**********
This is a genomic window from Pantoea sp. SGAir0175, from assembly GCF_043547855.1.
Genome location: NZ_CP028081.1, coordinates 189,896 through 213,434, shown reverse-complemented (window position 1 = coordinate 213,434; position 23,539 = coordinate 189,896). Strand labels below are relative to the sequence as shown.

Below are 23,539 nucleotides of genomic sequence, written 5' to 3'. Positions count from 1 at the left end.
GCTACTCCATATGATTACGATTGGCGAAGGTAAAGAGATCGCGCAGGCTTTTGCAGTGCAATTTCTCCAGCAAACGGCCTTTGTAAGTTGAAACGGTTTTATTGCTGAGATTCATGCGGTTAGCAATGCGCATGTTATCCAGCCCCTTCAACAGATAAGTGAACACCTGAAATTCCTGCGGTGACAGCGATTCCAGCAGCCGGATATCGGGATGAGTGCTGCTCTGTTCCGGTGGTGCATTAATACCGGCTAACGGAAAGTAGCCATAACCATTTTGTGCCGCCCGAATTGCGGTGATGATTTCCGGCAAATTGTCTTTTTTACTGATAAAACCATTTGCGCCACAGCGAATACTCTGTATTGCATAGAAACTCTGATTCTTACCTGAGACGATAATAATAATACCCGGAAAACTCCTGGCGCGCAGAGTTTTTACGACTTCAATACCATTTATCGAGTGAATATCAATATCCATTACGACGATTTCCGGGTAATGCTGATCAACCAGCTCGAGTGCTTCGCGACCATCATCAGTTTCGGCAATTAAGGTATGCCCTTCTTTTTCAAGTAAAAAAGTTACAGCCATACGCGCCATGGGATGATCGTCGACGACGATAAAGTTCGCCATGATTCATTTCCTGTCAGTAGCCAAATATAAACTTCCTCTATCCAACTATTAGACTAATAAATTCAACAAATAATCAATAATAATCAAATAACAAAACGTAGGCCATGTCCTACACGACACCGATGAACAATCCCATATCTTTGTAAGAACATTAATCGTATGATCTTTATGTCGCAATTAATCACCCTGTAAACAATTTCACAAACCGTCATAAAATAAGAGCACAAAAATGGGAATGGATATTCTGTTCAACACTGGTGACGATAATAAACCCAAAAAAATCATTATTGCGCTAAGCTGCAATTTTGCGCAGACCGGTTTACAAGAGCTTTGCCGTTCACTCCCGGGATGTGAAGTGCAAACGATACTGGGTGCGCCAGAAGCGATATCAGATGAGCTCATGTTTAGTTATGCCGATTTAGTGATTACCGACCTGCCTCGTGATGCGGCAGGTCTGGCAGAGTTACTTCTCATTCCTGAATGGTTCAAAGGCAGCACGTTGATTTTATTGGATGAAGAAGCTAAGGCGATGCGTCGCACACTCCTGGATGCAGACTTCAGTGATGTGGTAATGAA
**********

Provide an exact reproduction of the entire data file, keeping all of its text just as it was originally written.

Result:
This is a genomic window from Pantoea sp. SGAir0175, from assembly GCF_043547855.1.
Genome location: NZ_CP028081.1, coordinates 189,896 through 213,434, shown reverse-complemented (window position 1 = coordinate 213,434; position 23,539 = coordinate 189,896). Strand labels below are relative to the sequence as shown.

Below are 23,539 nucleotides of genomic sequence, written 5' to 3'. Positions count from 1 at the left end.
GCTACTCCATATGATTACGATTGGCGAAGGTAAAGAGATCGCGCAGGCTTTTGCAGTGCAATTTCTCCAGCAAACGGCCTTTGTAAGTTGAAACGGTTTTATTGCTGAGATTCATGCGGTTAGCAATGCGCATGTTATCCAGCCCCTTCAACAGATAAGTGAACACCTGAAATTCCTGCGGTGACAGCGATTCCAGCAGCCGGATATCGGGATGAGTGCTGCTCTGTTCCGGTGGTGCATTAATACCGGCTAACGGAAAGTAGCCATAACCATTTTGTGCCGCCCGAATTGCGGTGATGATTTCCGGCAAATTGTCTTTTTTACTGATAAAACCATTTGCGCCACAGCGAATACTCTGTATTGCATAGAAACTCTGATTCTTACCTGAGACGATAATAATAATACCCGGAAAACTCCTGGCGCGCAGAGTTTTTACGACTTCAATACCATTTATCGAGTGAATATCAATATCCATTACGACGATTTCCGGGTAATGCTGATCAACCAGCTCGAGTGCTTCGCGACCATCATCAGTTTCGGCAATTAAGGTATGCCCTTCTTTTTCAAGTAAAAAAGTTACAGCCATACGCGCCATGGGATGATCGTCGACGACGATAAAGTTCGCCATGATTCATTTCCTGTCAGTAGCCAAATATAAACTTCCTCTATCCAACTATTAGACTAATAAATTCAACAAATAATCAATAATAATCAAATAACAAAACGTAGGCCATGTCCTACACGACACCGATGAACAATCCCATATCTTTGTAAGAACATTAATCGTATGATCTTTATGTCGCAATTAATCACCCTGTAAACAATTTCACAAACCGTCATAAAATAAGAGCACAAAAATGGGAATGGATATTCTGTTCAACACTGGTGACGATAATAAACCCAAAAAAATCATTATTGCGCTAAGCTGCAATTTTGCGCAGACCGGTTTACAAGAGCTTTGCCGTTCACTCCCGGGATGTGAAGTGCAAACGATACTGGGTGCGCCAGAAGCGATATCAGATGAGCTCATGTTTAGTTATGCCGATTTAGTGATTACCGACCTGCCTCGTGATGCGGCAGGTCTGGCAGAGTTACTTCTCATTCCTGAATGGTTCAAAGGCAGCACGTTGATTTTATTGGATGAAGAAGCTAAGGCGATGCGTCGCACACTCCTGGATGCAGACTTCAGTGATGTGGTAATGAA